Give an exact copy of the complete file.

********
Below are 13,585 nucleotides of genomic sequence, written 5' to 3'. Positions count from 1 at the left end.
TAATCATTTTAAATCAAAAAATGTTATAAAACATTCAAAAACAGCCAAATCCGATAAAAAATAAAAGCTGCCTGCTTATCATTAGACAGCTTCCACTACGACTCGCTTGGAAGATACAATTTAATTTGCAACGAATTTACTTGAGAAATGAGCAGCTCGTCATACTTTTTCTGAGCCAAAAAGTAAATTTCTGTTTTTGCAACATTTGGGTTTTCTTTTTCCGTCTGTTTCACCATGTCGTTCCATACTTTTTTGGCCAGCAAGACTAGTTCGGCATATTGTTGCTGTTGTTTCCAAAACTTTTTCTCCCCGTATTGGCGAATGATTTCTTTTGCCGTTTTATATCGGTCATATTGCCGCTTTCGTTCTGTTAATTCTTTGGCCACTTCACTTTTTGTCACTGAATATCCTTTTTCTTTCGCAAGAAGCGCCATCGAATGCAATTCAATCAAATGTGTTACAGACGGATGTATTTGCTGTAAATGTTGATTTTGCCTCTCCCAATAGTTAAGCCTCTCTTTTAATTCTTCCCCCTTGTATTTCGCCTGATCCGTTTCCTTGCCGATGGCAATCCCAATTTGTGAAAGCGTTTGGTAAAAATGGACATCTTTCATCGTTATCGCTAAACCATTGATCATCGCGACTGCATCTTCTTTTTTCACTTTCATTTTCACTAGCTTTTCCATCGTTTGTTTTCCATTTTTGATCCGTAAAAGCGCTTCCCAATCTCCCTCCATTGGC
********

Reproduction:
Below are 13,585 nucleotides of genomic sequence, written 5' to 3'. Positions count from 1 at the left end.
TAATCATTTTAAATCAAAAAATGTTATAAAACATTCAAAAACAGCCAAATCCGATAAAAAATAAAAGCTGCCTGCTTATCATTAGACAGCTTCCACTACGACTCGCTTGGAAGATACAATTTAATTTGCAACGAATTTACTTGAGAAATGAGCAGCTCGTCATACTTTTTCTGAGCCAAAAAGTAAATTTCTGTTTTTGCAACATTTGGGTTTTCTTTTTCCGTCTGTTTCACCATGTCGTTCCATACTTTTTTGGCCAGCAAGACTAGTTCGGCATATTGTTGCTGTTGTTTCCAAAACTTTTTCTCCCCGTATTGGCGAATGATTTCTTTTGCCGTTTTATATCGGTCATATTGCCGCTTTCGTTCTGTTAATTCTTTGGCCACTTCACTTTTTGTCACTGAATATCCTTTTTCTTTCGCAAGAAGCGCCATCGAATGCAATTCAATCAAATGTGTTACAGACGGATGTATTTGCTGTAAATGTTGATTTTGCCTCTCCCAATAGTTAAGCCTCTCTTTTAATTCTTCCCCCTTGTATTTCGCCTGATCCGTTTCCTTGCCGATGGCAATCCCAATTTGTGAAAGCGTTTGGTAAAAATGGACATCTTTCATCGTTATCGCTAAACCATTGATCATCGCGACTGCATCTTCTTTTTTCACTTTCATTTTCACTAGCTTTTCCATCGTTTGTTTTCCATTTTTGATCCGTAAAAGCGCTTCCCAATCTCCCTCCATTGGC